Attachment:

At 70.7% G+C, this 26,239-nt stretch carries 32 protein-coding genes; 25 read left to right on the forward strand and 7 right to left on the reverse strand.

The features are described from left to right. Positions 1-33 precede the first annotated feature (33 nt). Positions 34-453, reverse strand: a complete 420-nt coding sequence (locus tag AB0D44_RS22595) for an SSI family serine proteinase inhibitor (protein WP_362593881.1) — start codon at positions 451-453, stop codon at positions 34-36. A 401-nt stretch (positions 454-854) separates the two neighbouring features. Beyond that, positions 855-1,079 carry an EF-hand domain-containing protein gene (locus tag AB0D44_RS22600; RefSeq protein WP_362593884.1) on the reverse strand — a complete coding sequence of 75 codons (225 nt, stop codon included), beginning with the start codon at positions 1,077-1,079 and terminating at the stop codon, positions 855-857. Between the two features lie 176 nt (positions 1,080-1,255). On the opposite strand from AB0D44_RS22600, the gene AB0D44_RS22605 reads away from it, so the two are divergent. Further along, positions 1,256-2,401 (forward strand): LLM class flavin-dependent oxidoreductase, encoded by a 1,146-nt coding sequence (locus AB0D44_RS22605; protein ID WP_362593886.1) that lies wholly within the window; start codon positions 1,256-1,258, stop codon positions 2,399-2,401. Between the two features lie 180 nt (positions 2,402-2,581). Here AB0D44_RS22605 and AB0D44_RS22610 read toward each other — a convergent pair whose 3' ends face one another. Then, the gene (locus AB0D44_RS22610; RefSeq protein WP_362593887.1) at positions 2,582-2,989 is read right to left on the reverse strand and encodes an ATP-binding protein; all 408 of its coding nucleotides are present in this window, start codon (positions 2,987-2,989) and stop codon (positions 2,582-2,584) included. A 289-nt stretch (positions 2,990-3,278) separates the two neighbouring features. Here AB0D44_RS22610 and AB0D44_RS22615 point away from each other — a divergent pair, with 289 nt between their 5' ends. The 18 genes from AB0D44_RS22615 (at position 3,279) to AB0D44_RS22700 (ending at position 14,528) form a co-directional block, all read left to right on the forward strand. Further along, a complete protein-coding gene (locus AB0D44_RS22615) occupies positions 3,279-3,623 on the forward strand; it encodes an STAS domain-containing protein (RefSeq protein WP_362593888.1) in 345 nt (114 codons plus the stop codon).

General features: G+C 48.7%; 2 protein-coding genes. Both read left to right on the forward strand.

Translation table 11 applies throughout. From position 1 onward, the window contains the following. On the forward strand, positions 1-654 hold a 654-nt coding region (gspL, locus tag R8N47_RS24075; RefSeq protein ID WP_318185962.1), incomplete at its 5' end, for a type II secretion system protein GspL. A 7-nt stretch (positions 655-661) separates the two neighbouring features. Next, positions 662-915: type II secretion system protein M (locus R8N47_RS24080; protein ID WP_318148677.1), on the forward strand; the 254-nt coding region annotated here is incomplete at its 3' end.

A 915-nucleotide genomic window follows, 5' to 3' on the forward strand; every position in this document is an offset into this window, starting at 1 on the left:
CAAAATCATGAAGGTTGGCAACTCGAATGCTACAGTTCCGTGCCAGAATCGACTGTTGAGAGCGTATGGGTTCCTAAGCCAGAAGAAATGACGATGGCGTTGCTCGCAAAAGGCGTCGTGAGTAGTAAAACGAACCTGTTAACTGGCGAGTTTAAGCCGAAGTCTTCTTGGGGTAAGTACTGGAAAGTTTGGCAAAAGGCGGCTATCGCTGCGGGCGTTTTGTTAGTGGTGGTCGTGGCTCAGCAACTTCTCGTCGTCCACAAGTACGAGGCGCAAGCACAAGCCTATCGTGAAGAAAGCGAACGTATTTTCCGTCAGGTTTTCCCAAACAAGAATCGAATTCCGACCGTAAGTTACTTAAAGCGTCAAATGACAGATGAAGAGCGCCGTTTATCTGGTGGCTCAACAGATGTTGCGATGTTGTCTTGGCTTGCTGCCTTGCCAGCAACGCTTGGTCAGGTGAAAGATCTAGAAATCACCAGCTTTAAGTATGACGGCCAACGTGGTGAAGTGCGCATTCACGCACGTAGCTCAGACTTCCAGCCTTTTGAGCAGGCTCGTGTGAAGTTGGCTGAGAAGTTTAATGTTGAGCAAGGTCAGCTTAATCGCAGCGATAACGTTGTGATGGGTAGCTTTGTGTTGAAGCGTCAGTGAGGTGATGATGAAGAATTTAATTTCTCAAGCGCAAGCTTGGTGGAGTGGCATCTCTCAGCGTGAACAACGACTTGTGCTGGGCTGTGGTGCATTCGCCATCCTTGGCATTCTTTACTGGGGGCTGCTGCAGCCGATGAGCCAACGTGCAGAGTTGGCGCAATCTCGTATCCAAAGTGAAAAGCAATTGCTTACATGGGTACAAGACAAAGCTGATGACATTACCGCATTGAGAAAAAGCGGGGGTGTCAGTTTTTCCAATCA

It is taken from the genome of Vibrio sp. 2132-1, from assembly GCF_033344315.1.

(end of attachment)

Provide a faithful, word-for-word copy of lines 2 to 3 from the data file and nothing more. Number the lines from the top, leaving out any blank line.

The features are described from left to right. Positions 1-33 precede the first annotated feature (33 nt). Positions 34-453, reverse strand: a complete 420-nt coding sequence (locus tag AB0D44_RS22595) for an SSI family serine proteinase inhibitor (protein WP_362593881.1) — start codon at positions 451-453, stop codon at positions 34-36. A 401-nt stretch (positions 454-854) separates the two neighbouring features. Beyond that, positions 855-1,079 carry an EF-hand domain-containing protein gene (locus tag AB0D44_RS22600; RefSeq protein WP_362593884.1) on the reverse strand — a complete coding sequence of 75 codons (225 nt, stop codon included), beginning with the start codon at positions 1,077-1,079 and terminating at the stop codon, positions 855-857. Between the two features lie 176 nt (positions 1,080-1,255). On the opposite strand from AB0D44_RS22600, the gene AB0D44_RS22605 reads away from it, so the two are divergent. Further along, positions 1,256-2,401 (forward strand): LLM class flavin-dependent oxidoreductase, encoded by a 1,146-nt coding sequence (locus AB0D44_RS22605; protein ID WP_362593886.1) that lies wholly within the window; start codon positions 1,256-1,258, stop codon positions 2,399-2,401. Between the two features lie 180 nt (positions 2,402-2,581). Here AB0D44_RS22605 and AB0D44_RS22610 read toward each other — a convergent pair whose 3' ends face one another. Then, the gene (locus AB0D44_RS22610; RefSeq protein WP_362593887.1) at positions 2,582-2,989 is read right to left on the reverse strand and encodes an ATP-binding protein; all 408 of its coding nucleotides are present in this window, start codon (positions 2,987-2,989) and stop codon (positions 2,582-2,584) included. A 289-nt stretch (positions 2,990-3,278) separates the two neighbouring features. Here AB0D44_RS22610 and AB0D44_RS22615 point away from each other — a divergent pair, with 289 nt between their 5' ends. The 18 genes from AB0D44_RS22615 (at position 3,279) to AB0D44_RS22700 (ending at position 14,528) form a co-directional block, all read left to right on the forward strand. Further along, a complete protein-coding gene (locus AB0D44_RS22615) occupies positions 3,279-3,623 on the forward strand; it encodes an STAS domain-containing protein (RefSeq protein WP_362593888.1) in 345 nt (114 codons plus the stop codon).

General features: G+C 48.7%; 2 protein-coding genes. Both read left to right on the forward strand.